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Chromosomal aneuploidy, the gain or loss of whole chromosomes, is a hallmark of pathological conditions and a causal factor of birth defects and cancer. A number of studies indicate that aneuploid cells are present at a high frequency in the brain of mice and humans, suggesting that mosaic aneuploidies are compatible with normal brain function and prompting(More)
UNLABELLED A large portion of hepatocytes are polyploid cells, thought to arise through endoduplication followed by aborted cytokinesis. However, several recent reports describing liver cell fusion with exogenously derived bone marrow cells have been published. The exact significance of this finding is unclear, because the adopted protocols involve ablation(More)
Polyploidization is the most well recognized feature of the liver. Yet, a quantitative and behavioral analysis of centrosomes and DNA content in normal hepatocytes has been limited by the technical challenges of methods available. By using a novel approach employing FISH for chromosomes 18, X and Y we provide, for the first time, a detailed analysis of DNA(More)
Autosomal recessive osteopetrosis (ARO) is a paradigm for genetic diseases that cause severe, often irreversible, defects before birth. In ARO, osteoclasts cannot remove mineralized cartilage, bone marrow is severely reduced, and bone cannot be remodeled for growth. More than 50% of the patients show defects in the osteoclastic vacuolar-proton-pump subunit,(More)
Mechanisms that govern genome integrity and stability are major guarantors of viability and longevity. As people age, memory and the ability to carry out tasks often decline and their risk for neurodegenerative diseases increases. The biological mechanisms underlying this age-related neuronal decline are not well understood. Genome instability has been(More)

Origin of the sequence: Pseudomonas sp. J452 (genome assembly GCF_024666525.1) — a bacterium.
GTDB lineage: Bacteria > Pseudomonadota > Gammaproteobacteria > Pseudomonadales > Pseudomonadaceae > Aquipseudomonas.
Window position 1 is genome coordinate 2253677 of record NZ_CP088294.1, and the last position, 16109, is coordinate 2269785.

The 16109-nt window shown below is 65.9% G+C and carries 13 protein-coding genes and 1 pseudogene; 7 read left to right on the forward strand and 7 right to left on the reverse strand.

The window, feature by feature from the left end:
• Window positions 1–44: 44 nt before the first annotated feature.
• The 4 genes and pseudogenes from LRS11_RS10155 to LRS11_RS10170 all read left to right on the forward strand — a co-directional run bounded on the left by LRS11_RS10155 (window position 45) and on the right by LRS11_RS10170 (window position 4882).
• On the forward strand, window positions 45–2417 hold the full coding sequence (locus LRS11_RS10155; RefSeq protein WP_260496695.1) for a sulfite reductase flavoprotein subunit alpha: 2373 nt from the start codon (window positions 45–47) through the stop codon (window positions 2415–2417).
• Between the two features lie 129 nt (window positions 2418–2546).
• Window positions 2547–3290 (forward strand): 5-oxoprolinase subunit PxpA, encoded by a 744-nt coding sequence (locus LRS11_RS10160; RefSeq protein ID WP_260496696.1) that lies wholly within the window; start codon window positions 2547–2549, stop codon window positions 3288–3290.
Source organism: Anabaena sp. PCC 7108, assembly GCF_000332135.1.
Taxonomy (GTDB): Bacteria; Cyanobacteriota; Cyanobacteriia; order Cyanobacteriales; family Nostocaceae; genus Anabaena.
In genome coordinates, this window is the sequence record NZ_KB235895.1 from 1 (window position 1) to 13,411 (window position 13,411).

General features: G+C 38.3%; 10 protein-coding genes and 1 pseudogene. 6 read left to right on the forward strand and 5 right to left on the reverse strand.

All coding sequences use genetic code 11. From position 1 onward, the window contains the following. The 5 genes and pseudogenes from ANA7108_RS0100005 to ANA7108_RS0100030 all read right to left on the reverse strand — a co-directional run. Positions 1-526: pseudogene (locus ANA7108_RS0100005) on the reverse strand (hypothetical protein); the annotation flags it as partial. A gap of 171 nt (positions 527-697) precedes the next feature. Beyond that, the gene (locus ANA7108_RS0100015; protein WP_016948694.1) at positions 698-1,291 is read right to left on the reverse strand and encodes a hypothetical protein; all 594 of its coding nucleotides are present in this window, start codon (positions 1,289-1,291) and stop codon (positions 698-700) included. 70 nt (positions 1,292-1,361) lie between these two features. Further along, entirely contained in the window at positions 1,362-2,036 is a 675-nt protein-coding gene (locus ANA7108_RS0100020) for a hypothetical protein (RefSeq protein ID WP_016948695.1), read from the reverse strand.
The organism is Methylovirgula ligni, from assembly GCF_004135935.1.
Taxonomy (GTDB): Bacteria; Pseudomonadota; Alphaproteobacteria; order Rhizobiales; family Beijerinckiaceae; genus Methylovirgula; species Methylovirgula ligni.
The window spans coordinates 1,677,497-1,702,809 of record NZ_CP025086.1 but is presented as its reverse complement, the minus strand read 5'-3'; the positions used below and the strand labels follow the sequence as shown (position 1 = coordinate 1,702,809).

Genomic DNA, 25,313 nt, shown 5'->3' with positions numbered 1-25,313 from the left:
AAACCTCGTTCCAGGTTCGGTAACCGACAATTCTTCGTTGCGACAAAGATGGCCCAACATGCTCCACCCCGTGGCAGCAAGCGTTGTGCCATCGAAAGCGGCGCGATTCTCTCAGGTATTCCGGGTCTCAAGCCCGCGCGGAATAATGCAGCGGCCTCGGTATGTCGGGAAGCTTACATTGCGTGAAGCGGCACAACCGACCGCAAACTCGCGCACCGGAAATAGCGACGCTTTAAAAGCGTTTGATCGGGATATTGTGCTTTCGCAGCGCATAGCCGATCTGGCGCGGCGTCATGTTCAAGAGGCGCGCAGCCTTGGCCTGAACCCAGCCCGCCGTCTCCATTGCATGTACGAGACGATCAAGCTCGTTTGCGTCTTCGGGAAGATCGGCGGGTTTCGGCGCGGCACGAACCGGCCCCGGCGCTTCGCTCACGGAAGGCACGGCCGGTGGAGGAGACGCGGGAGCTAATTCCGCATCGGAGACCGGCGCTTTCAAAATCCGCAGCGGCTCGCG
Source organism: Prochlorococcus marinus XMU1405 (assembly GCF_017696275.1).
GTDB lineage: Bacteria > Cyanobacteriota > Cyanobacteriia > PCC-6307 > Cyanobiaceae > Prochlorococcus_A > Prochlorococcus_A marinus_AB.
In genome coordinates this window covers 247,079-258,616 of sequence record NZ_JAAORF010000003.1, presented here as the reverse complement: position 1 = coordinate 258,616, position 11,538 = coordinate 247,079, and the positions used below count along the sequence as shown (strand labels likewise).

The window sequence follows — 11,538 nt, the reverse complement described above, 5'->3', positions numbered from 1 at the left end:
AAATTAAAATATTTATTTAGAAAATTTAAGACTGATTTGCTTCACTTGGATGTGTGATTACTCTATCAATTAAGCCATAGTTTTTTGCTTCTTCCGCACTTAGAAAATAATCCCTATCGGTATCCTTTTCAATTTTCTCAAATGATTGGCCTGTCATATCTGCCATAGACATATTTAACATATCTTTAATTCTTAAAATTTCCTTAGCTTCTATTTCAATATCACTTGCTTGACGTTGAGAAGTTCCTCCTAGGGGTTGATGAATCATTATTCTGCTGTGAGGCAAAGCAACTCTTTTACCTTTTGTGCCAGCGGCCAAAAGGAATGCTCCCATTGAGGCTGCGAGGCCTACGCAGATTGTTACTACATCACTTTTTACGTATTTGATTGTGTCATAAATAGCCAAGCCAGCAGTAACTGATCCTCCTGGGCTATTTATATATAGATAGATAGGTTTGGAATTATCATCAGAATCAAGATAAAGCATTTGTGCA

Cationic liposomes formulated with neutral 1,2-dimyristoyl-sn-glycero-3-phosphocholine and cationic gemini surfactants were used for transfecting different cell lines with a reporter gene. The efficiency in the transfection has been correlated to the high extent of DNA condensation observed by circular dichroism, condensation shown to depend heavily on the(More)
FISH (fluorescent in situ hybridization) is a molecular cytogenetic technique established in the early 1980s that allows for the detection of DNA copy number changes (gains and losses) mapping to genomic regions of interest (Langer-Safer et al. Proc Natl Acad Sci USA 79:4381-4385, 1982). This technology has been extensively applied to research-based(More)
Autosomal recessive osteopetrosis is a human bone disease mainly caused by TCIRG1 gene mutations that prevent osteoclasts resorbing activity, recapitulated by the oc/oc mouse model. Bone marrow transplantation is the only available treatment, limited by the need for a matched donor. The use of induced pluripotent stem cells (iPSCs) as an unlimited source of(More)
The inclusion of poly(ethylene glycol) monolaurate in liposomes formulated with dimyristoyl-sn-glycero-3-phosphocholine and certain cationic gemini surfactants improves their capability of condensing DNA into a psi phase and transfecting it into cells. Both the condensation, observed by circular dichroism, and the transfection efficiency are strongly(More)
The condensation of calf thymus DNA into the cholesteric-like psi-phase was observed by circular dichroism in liposome suspensions formulated with specific cationic gemini surfactants. The stereochemistry of the gemini spacer, the presence of specific functional groups, and the covalent link between the headgroups are fundamental issues in the condensation(More)